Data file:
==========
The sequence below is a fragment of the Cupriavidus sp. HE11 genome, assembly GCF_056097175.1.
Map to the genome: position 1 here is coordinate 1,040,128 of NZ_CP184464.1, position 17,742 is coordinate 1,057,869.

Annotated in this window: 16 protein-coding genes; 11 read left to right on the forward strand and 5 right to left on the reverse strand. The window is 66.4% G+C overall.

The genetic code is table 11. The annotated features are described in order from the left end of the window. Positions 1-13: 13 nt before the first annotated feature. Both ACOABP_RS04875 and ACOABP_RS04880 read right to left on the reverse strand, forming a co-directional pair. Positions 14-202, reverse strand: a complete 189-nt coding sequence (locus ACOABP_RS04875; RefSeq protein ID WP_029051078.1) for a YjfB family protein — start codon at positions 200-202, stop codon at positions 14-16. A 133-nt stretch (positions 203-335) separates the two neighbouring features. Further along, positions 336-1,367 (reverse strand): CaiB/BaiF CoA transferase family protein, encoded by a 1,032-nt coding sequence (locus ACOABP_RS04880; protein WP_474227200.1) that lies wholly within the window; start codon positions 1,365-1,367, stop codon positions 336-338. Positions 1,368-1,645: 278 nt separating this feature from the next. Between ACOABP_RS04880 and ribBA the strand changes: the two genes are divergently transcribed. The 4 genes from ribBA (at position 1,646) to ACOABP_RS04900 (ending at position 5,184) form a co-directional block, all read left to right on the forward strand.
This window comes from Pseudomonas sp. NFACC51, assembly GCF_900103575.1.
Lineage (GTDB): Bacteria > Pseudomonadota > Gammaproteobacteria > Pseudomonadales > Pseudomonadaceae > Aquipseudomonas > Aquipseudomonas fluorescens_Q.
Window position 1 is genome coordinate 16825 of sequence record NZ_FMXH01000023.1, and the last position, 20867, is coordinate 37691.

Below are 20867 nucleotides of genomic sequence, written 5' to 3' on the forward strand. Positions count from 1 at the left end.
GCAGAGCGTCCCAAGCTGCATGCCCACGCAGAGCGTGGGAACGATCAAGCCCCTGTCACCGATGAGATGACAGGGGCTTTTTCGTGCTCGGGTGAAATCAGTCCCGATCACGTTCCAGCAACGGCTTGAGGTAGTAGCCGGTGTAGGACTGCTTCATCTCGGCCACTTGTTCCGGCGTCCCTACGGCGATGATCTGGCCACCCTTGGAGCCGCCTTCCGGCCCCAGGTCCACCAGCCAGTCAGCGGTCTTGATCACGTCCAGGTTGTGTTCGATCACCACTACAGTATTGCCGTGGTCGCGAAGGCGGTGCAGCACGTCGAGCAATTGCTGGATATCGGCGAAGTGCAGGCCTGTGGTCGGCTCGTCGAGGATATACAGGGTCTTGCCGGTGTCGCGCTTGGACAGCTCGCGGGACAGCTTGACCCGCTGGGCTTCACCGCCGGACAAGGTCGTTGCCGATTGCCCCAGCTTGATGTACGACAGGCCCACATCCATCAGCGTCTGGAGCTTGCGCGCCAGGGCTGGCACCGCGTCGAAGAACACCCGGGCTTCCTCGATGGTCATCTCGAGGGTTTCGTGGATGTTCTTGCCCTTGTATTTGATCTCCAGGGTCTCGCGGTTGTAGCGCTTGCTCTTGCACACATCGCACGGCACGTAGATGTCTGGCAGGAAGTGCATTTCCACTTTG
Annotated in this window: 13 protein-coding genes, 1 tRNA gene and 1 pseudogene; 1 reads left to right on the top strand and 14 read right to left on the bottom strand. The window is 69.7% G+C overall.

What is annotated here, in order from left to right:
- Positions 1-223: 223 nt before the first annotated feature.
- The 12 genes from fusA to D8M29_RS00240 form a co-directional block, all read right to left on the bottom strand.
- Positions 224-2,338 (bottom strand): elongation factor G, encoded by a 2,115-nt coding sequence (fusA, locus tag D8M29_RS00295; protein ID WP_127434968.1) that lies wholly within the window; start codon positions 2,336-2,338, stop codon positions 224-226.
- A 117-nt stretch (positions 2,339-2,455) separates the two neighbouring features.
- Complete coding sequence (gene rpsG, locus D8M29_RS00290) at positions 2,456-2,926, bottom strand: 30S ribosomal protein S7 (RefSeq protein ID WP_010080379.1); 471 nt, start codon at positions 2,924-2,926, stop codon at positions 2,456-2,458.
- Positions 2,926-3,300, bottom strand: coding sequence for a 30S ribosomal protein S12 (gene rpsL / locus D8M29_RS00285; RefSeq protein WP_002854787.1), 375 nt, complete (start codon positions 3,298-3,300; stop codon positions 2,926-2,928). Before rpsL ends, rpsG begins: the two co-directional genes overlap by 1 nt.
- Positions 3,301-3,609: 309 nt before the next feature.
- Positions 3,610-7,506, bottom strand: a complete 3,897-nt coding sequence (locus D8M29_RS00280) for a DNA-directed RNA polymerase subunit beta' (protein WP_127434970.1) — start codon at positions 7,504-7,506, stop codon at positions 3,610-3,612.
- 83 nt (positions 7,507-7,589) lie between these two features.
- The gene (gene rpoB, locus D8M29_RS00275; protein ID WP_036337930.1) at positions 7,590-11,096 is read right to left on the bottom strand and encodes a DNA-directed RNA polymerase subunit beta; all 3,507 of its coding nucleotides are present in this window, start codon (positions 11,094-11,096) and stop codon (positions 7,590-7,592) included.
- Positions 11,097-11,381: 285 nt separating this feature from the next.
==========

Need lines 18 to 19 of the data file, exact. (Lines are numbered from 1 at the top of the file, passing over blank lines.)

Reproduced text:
- Positions 3,301-3,609: 309 nt before the next feature.
- Positions 3,610-7,506, bottom strand: a complete 3,897-nt coding sequence (locus D8M29_RS00280) for a DNA-directed RNA polymerase subunit beta' (protein WP_127434970.1) — start codon at positions 7,504-7,506, stop codon at positions 3,610-3,612.